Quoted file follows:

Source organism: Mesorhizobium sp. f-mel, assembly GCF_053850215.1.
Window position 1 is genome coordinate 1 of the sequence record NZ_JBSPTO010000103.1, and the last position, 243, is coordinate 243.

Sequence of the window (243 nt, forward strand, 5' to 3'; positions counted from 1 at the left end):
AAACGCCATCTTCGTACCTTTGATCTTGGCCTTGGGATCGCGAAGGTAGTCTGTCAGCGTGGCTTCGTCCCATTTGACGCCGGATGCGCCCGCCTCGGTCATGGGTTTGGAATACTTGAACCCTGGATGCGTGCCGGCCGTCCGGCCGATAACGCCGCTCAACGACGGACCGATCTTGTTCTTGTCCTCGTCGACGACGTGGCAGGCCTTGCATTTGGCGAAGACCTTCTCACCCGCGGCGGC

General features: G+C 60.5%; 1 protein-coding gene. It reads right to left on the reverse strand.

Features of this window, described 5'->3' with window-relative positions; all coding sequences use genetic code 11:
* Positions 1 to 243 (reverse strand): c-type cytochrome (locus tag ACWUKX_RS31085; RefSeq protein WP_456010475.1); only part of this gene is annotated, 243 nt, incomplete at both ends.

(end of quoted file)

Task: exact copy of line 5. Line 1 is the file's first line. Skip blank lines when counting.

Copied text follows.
General features: G+C 60.5%; 1 protein-coding gene. It reads right to left on the reverse strand.